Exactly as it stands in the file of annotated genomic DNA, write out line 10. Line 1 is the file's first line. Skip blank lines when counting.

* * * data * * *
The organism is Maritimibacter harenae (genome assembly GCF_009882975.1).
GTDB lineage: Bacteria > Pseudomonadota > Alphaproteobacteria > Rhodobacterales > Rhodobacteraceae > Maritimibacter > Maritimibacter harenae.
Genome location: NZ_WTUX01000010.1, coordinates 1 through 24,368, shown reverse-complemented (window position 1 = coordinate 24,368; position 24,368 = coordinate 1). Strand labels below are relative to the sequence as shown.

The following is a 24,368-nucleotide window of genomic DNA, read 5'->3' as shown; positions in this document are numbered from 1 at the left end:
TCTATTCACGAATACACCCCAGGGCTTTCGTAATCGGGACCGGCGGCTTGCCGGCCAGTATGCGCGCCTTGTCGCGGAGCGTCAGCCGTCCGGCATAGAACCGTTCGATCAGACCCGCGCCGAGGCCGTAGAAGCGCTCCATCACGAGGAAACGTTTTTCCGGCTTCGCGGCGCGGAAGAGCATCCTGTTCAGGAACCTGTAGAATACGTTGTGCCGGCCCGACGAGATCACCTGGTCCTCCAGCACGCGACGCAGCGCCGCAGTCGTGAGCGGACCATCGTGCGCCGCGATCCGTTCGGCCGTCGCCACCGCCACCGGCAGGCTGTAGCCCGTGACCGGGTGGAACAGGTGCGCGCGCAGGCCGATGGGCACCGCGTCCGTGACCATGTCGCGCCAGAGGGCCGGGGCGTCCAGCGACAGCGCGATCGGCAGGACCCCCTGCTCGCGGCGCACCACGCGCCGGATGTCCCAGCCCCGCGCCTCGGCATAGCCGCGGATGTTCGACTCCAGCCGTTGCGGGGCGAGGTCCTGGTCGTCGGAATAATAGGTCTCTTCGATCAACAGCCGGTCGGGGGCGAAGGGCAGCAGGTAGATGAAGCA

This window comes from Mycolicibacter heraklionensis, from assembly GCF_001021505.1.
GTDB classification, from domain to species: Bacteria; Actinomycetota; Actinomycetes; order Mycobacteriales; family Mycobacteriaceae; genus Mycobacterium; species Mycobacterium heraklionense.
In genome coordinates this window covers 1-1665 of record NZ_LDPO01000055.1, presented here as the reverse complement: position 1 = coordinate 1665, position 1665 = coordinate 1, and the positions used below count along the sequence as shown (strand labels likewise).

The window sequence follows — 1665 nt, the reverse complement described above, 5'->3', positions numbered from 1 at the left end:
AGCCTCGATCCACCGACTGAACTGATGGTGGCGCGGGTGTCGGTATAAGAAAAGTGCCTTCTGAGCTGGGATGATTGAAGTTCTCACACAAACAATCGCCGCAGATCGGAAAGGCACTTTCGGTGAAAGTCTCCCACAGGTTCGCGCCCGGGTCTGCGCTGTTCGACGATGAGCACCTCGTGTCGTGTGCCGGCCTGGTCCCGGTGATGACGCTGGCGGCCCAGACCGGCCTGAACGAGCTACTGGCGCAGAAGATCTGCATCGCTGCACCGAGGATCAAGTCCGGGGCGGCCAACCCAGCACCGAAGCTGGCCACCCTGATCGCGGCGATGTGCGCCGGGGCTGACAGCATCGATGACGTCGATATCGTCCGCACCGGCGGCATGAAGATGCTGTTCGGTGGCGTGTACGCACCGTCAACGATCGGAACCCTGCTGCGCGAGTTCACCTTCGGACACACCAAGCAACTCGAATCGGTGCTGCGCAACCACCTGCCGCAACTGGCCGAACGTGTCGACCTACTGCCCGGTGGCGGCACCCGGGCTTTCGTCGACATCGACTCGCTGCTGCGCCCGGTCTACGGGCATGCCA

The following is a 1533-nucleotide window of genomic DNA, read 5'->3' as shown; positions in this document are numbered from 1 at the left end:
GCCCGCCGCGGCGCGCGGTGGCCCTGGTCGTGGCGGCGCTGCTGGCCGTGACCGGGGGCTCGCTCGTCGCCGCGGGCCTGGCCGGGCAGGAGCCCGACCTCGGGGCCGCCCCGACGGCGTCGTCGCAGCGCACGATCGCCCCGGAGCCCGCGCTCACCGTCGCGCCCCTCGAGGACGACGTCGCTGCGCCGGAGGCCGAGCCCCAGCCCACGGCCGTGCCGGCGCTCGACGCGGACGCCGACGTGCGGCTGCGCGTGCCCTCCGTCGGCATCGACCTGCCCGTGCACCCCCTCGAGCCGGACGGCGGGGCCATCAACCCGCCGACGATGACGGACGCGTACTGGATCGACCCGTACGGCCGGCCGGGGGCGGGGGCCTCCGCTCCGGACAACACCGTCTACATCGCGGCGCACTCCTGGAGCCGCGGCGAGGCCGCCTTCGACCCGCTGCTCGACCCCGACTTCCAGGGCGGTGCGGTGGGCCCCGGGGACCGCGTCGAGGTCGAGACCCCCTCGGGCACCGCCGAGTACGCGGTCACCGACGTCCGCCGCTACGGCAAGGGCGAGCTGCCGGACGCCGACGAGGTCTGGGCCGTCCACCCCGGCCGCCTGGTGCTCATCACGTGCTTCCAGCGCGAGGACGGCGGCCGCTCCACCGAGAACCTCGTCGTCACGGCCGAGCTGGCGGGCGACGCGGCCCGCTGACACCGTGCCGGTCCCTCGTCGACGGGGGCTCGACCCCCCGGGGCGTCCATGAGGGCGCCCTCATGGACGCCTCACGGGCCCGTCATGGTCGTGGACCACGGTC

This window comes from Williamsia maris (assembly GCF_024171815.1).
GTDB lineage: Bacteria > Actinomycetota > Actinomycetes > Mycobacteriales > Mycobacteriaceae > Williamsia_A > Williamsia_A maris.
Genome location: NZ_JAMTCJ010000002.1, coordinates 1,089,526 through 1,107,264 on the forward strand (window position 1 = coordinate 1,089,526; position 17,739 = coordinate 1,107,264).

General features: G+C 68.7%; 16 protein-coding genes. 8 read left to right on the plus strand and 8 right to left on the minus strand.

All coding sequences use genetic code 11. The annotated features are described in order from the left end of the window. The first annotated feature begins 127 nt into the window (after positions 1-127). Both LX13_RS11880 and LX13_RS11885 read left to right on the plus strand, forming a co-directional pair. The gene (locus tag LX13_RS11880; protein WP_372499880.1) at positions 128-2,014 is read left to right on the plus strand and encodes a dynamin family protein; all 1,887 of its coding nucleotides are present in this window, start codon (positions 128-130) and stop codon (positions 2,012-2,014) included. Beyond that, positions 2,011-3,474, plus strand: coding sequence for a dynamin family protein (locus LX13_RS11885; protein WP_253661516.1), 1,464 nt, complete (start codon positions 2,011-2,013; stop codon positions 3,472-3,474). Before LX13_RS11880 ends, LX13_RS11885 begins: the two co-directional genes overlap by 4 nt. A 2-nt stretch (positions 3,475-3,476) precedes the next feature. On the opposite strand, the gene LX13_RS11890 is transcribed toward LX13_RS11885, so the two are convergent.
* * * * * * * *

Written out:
AGCCTCGATCCACCGACTGAACTGATGGTGGCGCGGGTGTCGGTATAAGAAAAGTGCCTTCTGAGCTGGGATGATTGAAGTTCTCACACAAACAATCGCCGCAGATCGGAAAGGCACTTTCGGTGAAAGTCTCCCACAGGTTCGCGCCCGGGTCTGCGCTGTTCGACGATGAGCACCTCGTGTCGTGTGCCGGCCTGGTCCCGGTGATGACGCTGGCGGCCCAGACCGGCCTGAACGAGCTACTGGCGCAGAAGATCTGCATCGCTGCACCGAGGATCAAGTCCGGGGCGGCCAACCCAGCACCGAAGCTGGCCACCCTGATCGCGGCGATGTGCGCCGGGGCTGACAGCATCGATGACGTCGATATCGTCCGCACCGGCGGCATGAAGATGCTGTTCGGTGGCGTGTACGCACCGTCAACGATCGGAACCCTGCTGCGCGAGTTCACCTTCGGACACACCAAGCAACTCGAATCGGTGCTGCGCAACCACCTGCCGCAACTGGCCGAACGTGTCGACCTACTGCCCGGTGGCGGCACCCGGGCTTTCGTCGACATCGACTCGCTGCTGCGCCCGGTCTACGGGCATGCCA